By Cathal Dennehy
Former World Cross Country champion John Treacy believes the majority of European distance runners have simply given up trying to compete with East Africans, and the Irishman says that in order to arrest the decline in standards, European athletes need to follow the approach of Americans and return to the high-mileage training methods of the 70s.
Treacy, world cross country champion in 1978 and 1979 and a silver medallist in the 1984 Olympic marathon, believes that much of the decline in European distance running today is down to many athletes simply not training hard enough.
“The Europeans, to a large degree, have given up,” he told RunBlogRun in Dublin this week at the launch of the Irish Runner Yearbook. “If you look at the Americans, they’re getting back up there, and they’re training hard. I think athletes have to go back and look at what training was done in the 70s and 80s, increase the volume, increase the intensity; we were knocking out 110, 120 miles a week, and doing quality as part of that.
“We were obviously training very hard, but we also believed we could beat them. Sometimes we were successful, sometimes we weren’t. I think the real issue now is the number of East Africans that Europeans are up against. We raced five Kenyans and five Ethiopians, but they’re coming in waves now.”
Treacy, who currently works as Chief Executive of the Irish Sports Council and whose marathon best of 2:09:15 still stands as the Irish record, believes that too many athletes today, particularly at junior level, are afraid of higher-volume training. “They’re being too cautious,” he said. “In my last year of secondary school [high school], I was running 70 miles a week and doing quality sessions as part of that, and we upped that to 90 when we went to college. You need to do that kind of training over a sustained period of time and you’ll get your strength from it. A lot of the kids now are doing 40 miles a week when they’re finishing school.”
Back in 1975, as an 18-year-old, Treacy decided to follow the well-worn path taken by many successful Irish distance runners and took up an athletics scholarship at Providence College, Rhode Island. Developing in the NCAA system, he feels, was pivotal to his success at world level, and though more Irish athletes are choosing to stay at home these days, Treacy believes the ones that do so are missing out by shunning the traditional scholarship system.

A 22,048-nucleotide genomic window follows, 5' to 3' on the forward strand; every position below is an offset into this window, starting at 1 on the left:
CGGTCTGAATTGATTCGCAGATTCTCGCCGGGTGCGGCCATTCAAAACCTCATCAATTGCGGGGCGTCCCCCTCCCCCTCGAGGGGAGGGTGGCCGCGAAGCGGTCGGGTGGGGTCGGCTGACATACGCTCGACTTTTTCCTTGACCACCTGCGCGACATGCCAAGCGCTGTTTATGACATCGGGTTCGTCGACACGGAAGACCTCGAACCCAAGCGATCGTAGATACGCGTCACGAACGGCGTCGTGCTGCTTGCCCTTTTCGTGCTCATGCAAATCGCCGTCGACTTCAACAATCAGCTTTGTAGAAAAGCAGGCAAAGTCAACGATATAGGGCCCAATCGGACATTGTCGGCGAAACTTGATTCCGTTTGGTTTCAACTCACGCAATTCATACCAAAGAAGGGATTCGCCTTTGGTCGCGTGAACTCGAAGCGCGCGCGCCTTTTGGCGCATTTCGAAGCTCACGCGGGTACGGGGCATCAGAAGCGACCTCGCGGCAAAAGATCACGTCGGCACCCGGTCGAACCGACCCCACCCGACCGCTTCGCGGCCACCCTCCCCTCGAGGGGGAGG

“I think it’s still the best route,” he says. “You need to go to the right college, get the right education, but you’ve two great ingredients in the American system; you’re training with 10 to 20 guys every day of the week. I find and see that a lot of athletes who go to college in Ireland are training individually. I don’t think that can work; it’s very difficult. The other thing is the level of competition you can get when you’re in college in America; I don’t think that can be replicated anywhere in the world.”
Of course, for many European distance runners, the stark reality these days is that they find themselves trapped in something of a catch-22. To truly commit to reaching their peak and challenging the East Africans, they need to train full-time. However, to do so requires a level of financial stability and income that is simply unrealistic to expect in an era when it is increasingly difficult to earn a living from distance running.
While Treacy acknowledges how essential it is to train full-time to compete with the best – and how unrealistic that is for many Europeans – he believes athletes should focus on maximizing their college years to live and train like professional athletes. “The college student should have the time to do it, and then reach a decision then about whether they’re going to be a world class athlete or not at the age of 23 or 24,” he says.
“There are exceptions, but I would say if you haven’t done it by 23 or 24, there’s a strong possibility you won’t do it at that stage. I certainly couldn’t work full-time and run. I tried it myself and it didn’t work. I had to give up the job, go back to America and train full-time and it worked for me. If you’re 26 and training for a marathon and working full-time, it’s a very hard situation.
“If you’re not good enough at that stage, maybe you shouldn’t pursue it; maybe you should just go and enjoy it. There’s times in your life where you have to make those decisions, and it’s an inner belief thing as well that has to help you make that decision – how much you believe you can do it.”
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